I CAN! Write a well-written, coherent historical long essay for APUSH.
A panda walks into a café. He orders a sandwich, eats it, then draws a gun and proceeds to fire it in the air. • 'Why?' asks the confusedwaiter, as the panda makes towards the exit. • The panda produces a badly punctuated wildlife manual and tosses it over his shoulder. “Well, I'm a panda,' he says, at the door. Look it up.”
The waiter turns to the relevant entry in the manual and, sure enough, finds an explanation. “Panda. Large black-and-white bear-like mammal, native to China. Eats, shoots, and leaves.”
Punctuation directs you how to read, in the way musical notation directs a musician how to play. The consequences of poor punctuation are shown in the following example: • “A woman, without her man, is nothing.” • “A woman: without her, man is nothing.”
Five Professor Pet Peeves on Writing • Pioneer Press, 11/05/2005 • Papers that read like greeting cards. Leave cuteness and humor to late night TV. Show your scholarship, not your wittiness. • Papers that aren’t proofread. These are laced with common spelling errors. • Informal writing. Do not use slang or the first person. • No clear thesis. The thesis must be clear and interesting and argue something. • No fluff. A professor is not fooled by students padding essays with bigger fonts and margins.
Note the penalty for lateness and typos in my son’s Economic class at the University of Wisconsin – Eau Claire in 2003.
Penmanship, the newest worry • Newsweek, 3/14/2005 • Students taking the required writing tests for college admission must now be concerned about what would happen if no one could read their essay. • A dozen studies show that an evaluator is more likely to grade an essay down if the writing looks sloppy. • High school classes are now beginning to offer lessons in handwriting.
Resume Goof Can Be Costly • Pioneer Press, 9/1/2009 • Dear Sir or Madman. Oops, I meant to write, dear sir or madame – as opposed to the madam who manages a brothel. • Or consider someone who mistakenly wrote “Graphic designer seeking no-profit career”. • In interviews with 150 senior executives from the nation’s 1,000 largest companies, 40 percent said that just one typo on a resume would disqualify a candidate for consideration. Thirty-six percent said it would take two mistakes before the resume would be discarded.
Tips for writing a good resume (or APUSH essay): • Get someone to proofread your resume. • Put the resume down and come back to it later with your own fresh eyes. Reread it when you are less harried. • Print a copy. It’s so easy to overlook errors after staring at a computer monitor for a long time. • Read your resume (essay) aloud.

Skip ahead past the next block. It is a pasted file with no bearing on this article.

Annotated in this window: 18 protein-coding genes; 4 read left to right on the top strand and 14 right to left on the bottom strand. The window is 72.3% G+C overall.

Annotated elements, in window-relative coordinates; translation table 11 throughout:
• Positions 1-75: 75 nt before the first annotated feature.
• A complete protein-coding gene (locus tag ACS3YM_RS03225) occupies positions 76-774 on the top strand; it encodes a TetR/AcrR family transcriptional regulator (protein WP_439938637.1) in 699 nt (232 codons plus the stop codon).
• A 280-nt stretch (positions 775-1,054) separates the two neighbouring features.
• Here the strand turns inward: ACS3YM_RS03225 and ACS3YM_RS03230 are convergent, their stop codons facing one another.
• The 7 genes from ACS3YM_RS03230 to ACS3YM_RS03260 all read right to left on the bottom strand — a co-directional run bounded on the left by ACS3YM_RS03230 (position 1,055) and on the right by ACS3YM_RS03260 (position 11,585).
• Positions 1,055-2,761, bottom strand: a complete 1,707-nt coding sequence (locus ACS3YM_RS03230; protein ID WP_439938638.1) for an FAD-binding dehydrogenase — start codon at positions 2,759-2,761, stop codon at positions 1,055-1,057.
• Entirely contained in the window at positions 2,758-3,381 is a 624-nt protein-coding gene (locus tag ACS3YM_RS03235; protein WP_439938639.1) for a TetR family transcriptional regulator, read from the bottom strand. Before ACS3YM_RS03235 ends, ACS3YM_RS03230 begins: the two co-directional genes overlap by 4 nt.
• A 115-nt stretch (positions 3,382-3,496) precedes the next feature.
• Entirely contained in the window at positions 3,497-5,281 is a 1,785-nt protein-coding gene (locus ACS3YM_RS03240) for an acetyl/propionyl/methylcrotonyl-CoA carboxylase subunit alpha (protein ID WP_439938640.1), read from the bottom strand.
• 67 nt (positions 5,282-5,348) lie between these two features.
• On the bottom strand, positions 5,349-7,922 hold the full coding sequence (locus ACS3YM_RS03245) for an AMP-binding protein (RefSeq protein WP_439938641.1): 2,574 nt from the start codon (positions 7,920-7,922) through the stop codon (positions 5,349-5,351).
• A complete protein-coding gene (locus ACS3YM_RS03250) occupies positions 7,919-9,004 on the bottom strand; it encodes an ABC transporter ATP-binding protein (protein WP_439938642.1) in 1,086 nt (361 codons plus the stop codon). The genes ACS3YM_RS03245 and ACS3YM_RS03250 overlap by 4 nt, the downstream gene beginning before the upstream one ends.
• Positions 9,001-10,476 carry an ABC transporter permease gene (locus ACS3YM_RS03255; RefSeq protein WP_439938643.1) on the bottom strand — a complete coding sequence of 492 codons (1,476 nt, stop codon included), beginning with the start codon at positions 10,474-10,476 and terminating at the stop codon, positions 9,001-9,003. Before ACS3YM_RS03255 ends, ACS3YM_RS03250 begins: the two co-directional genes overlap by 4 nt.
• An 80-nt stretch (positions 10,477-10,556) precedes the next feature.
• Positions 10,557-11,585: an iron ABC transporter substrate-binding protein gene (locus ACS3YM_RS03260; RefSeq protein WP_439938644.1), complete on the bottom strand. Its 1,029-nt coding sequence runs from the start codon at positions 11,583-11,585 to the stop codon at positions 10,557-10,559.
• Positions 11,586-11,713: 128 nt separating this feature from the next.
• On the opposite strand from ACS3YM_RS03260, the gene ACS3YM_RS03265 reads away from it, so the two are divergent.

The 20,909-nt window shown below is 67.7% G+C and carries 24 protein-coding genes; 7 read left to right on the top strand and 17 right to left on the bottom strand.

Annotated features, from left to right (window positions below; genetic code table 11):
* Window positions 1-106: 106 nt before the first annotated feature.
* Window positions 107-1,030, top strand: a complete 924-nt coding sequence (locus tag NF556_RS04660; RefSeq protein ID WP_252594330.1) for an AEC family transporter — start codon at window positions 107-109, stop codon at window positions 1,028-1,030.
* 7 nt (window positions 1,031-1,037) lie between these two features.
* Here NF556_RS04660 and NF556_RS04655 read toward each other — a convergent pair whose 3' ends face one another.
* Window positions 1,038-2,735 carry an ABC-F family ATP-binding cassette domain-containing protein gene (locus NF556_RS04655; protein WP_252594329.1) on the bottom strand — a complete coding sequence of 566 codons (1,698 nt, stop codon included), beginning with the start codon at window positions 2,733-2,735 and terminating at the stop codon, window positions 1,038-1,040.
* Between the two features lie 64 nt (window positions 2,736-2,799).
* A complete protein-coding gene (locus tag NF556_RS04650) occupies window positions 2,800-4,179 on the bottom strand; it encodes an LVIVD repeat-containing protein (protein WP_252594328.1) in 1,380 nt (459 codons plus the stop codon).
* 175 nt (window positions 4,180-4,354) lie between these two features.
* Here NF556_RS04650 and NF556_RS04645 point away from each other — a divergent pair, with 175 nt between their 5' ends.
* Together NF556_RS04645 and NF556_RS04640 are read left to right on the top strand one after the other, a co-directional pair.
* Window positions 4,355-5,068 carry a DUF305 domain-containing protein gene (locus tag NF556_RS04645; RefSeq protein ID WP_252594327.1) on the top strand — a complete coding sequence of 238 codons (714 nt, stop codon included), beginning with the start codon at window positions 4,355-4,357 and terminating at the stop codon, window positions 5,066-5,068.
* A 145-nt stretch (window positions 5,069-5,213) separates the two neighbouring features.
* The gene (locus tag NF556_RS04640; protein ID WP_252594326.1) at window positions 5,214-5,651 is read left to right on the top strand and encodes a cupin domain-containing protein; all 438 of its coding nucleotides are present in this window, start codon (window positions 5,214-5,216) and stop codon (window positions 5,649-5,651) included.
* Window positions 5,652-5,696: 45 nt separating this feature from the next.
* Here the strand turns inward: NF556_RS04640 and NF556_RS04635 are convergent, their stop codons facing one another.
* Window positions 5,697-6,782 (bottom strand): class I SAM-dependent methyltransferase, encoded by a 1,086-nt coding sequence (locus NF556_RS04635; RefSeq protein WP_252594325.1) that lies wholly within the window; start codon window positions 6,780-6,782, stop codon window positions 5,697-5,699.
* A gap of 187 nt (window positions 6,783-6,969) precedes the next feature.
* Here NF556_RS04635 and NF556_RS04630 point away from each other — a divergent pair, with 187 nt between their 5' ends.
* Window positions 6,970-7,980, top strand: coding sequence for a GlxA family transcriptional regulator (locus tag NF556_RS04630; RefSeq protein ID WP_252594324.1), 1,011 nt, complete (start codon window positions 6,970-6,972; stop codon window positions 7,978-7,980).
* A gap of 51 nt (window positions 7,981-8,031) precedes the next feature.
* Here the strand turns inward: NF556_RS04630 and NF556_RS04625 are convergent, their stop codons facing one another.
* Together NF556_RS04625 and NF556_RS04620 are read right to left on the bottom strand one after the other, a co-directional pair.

Writing the Long Essay • The AP U.S. History Exam is 3 hours and 15 minutes long and includes both a 100-minute multiple-choice/short-answer section (Part I) and a 95-minute free-response section (Part II). • Each section is divided into two parts, as shown in the table on the next slide. • Student performance on these four parts will be compiled and weighted to determine an AP Exam score. AP Scores are 5 – 1.
The Long Essay • The AP American history exam requires students to write a long essay within thirty-five minutes. • They will have a choice between two questions that focus on the same historical thinking skill (HTS) but may apply to different time periods and thematic learning objectives.
Each essay will be evaluated on the following criteria: • Argumentation. Develops a thesis or relevant argument that addresses all parts of the question. • Use of evidence. Supports the thesis using specific evidence, clearly linked to the thesis.
Targeted historical thinking skill. Each question will assess an additional thinking skill, such as causation, comparison, continuity and change over time, or periodization. • Synthesis. Written answers need to extend the argument of the essay, connect it to a different time historical context, or connect it to a different category of analysis.
Step 1: Analyze the Question • Take the time to consider what the question really asks. Identify the targeted HTS in the question: causation, comparison, continuity and change over time, or periodization. • Circle the main tasks required and organize your answers according to them. They might be verbs such as analyze, explain, support, modify, or refute. • Underline the time period in the question.
Be sure to identify all the parts of the question that need to be addressed. Two, three, or more aspects of a question may be embedded in one sentence. • Consider the following question: Evaluate the relative importance of domestic and foreign affairs in shaping American politics in the 1790s. Students must deal with bothforeign and domestic affairs.
All questions require the use of HTS and analysis of the evidence. A long-essay answer will not receive full credit by simply reporting information. • Therefore, be on your guard for questions that start out with the verbs “identify” or “describe”. Such a question is usually followed by “analyze” or some other more demanding thinking skill.
For example, examine this AP essay question: Consider two of the following and analyze the ways in which each of the two has affected the identity of women in American society since 1940: changing economic conditions, rebirth of an organized women’s movement, or traditional definitions of women’s roles. • For this essay, it is not enough to simply describe changing economic conditions, women’s organizations and so on.